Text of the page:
“No, it’s not,” she agrees. “Besides, I’m a nimp. That can’t be any weirder than being an android.”
“Perhaps not. But you are also not a murderer.”
She gives him a long, strange look. “Do you actually believe that?”
“Do you really believe that you’re a murderer?”
“Murderer, mutineer, rioter, apply whichever phrase you desire. But under no uncertain terms, Captain Shelby’s death was caused by me. That is not a debatable topic.”
“The way I see it, it’s not really ‘murder’ unless you were intentionally trying to kill him, and you weren’t. I guess ‘manslaughter’ might be a better way to describe it. Yes, it was partially your fault, I don’t have any delusions about that, but he has to take a part of the blame, too.”
“But…” His operational eyebrow creases. “This does not bother you?”
Lai shakes her head. “It’s probably good that you waited this long to tell me, because now I know you. Before, I used to think that you were just a creepy jerk. But ever since the ILG’s siege on Settlement 211, we’ve gotten to know each other a lot better. Have you noticed that?”
“I certainly have.”
“Well, anyway, now I know that you’re not really creepy, or a jerk, and you’re definitely not a murderer.”
His lips give the barest twitch. “You may know me better than I know myself.”
She shrugs. “What can I say? I think you’re just lonely, Alec. You don’t want to admit it, but you are. You’ve tried to find someone to confide in, but you haven’t yet. There are people like Felix and Ema, people who you can consider your friends and who you like and respect, but you don’t really trust them…not intimately, anyway.”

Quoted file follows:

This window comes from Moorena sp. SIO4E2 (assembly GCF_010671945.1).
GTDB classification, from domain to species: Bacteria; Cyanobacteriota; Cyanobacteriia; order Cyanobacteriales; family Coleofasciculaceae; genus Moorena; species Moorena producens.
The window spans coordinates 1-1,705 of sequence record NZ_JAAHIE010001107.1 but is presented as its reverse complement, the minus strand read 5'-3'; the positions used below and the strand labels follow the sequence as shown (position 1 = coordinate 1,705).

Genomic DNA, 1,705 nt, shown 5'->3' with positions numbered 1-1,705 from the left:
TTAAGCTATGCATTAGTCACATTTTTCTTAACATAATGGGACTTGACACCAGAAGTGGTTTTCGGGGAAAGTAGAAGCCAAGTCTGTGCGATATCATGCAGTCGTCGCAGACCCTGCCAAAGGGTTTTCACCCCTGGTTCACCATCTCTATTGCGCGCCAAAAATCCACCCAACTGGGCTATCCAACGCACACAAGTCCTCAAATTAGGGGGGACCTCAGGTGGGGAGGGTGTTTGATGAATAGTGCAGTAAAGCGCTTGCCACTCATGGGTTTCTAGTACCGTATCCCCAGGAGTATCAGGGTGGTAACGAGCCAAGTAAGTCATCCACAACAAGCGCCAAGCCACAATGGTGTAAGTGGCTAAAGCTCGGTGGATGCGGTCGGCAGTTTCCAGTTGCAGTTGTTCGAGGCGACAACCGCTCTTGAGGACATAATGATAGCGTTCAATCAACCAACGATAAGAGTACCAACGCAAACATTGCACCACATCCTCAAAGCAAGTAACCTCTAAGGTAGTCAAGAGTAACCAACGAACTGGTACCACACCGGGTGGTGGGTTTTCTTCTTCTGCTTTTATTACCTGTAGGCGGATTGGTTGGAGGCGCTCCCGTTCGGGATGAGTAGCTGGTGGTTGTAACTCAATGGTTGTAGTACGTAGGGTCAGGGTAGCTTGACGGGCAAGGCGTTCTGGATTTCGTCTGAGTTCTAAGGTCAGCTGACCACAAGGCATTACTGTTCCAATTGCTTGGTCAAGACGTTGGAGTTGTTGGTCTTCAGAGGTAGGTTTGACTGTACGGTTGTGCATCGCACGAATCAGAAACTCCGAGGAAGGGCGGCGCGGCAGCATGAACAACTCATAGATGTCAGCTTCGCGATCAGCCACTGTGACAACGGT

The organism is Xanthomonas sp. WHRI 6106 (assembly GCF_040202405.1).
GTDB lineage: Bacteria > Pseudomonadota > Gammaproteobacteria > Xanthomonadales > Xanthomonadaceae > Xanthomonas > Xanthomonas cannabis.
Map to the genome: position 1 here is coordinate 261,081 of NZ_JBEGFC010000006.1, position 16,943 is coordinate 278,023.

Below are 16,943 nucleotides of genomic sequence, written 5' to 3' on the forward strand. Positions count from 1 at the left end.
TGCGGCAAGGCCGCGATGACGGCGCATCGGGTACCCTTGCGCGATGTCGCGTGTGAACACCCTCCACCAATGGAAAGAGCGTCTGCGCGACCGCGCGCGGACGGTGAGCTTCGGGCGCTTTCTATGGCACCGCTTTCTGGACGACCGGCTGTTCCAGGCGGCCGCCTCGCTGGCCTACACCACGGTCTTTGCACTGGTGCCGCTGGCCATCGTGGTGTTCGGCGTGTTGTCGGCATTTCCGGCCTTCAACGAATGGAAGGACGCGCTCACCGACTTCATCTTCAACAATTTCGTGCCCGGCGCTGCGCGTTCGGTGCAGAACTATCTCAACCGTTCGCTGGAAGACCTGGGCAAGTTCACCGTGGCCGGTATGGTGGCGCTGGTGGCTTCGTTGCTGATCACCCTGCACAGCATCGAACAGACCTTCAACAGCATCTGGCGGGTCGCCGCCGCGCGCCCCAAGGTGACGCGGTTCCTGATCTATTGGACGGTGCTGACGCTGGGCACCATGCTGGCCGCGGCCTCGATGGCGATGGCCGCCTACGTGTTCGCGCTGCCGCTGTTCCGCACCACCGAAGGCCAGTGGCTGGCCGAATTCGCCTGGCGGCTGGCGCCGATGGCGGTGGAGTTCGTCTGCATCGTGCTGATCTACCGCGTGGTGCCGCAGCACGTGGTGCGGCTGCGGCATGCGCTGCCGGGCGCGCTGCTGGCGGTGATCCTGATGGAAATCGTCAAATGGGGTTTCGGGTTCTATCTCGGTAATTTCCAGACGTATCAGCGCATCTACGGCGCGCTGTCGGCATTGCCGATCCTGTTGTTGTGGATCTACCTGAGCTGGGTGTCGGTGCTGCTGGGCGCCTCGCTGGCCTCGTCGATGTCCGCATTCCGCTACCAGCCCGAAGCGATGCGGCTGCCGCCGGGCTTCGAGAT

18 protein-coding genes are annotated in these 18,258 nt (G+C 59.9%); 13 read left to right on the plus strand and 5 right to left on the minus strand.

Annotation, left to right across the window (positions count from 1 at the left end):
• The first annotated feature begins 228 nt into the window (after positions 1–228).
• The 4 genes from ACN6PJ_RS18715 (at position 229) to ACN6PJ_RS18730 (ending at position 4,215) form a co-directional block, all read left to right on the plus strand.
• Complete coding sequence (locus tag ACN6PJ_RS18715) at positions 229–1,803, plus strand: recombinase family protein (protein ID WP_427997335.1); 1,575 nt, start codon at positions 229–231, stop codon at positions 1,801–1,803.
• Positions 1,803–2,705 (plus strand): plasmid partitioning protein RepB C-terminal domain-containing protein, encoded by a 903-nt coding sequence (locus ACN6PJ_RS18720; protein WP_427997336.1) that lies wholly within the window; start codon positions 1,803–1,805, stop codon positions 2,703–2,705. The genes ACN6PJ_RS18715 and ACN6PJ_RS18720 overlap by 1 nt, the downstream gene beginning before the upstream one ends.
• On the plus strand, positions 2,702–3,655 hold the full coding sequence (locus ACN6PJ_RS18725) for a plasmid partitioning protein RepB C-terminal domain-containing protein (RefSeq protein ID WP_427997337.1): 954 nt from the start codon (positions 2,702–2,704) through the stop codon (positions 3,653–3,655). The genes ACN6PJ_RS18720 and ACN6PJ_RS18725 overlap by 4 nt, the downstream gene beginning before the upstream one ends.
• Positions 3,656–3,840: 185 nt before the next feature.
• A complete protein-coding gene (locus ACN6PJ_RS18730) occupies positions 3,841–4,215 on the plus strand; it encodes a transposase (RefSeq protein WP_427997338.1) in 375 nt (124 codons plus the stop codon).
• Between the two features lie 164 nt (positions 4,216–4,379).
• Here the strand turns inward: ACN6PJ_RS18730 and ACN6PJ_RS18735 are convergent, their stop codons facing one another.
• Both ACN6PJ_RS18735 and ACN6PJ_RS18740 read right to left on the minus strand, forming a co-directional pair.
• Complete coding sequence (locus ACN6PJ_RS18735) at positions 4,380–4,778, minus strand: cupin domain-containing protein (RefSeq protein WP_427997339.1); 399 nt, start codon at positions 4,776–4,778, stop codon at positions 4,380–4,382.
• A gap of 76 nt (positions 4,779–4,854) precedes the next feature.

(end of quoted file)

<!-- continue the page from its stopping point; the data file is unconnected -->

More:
He doesn’t respond, but only because he doesn’t feel that there’s anything he can add to that. She’s right, of course. Just because he denies something to himself doesn’t mean that it is nonexistent. He has always felt closed-up and isolated, and he’s pretended that he doesn’t mind being that way. But he has human emotions now, and just like any human, there is a small, quiet part of him that longs to find a connection.
He is only realizing now that he might already have found one.
“I have the utmost trust for Dr. Mansen and Dr. Ema,” he states. “But you are correct in assuming that my relationships with them are strictly professional. I have known both of them for many years, and yet they know little of my thought processes, my personal opinions, or my emotions toward certain subjects.”
“So, as Ema would say, you don’t like to talk about your feelings,” she remarks dryly. “Well, neither do I. Do you trust me?”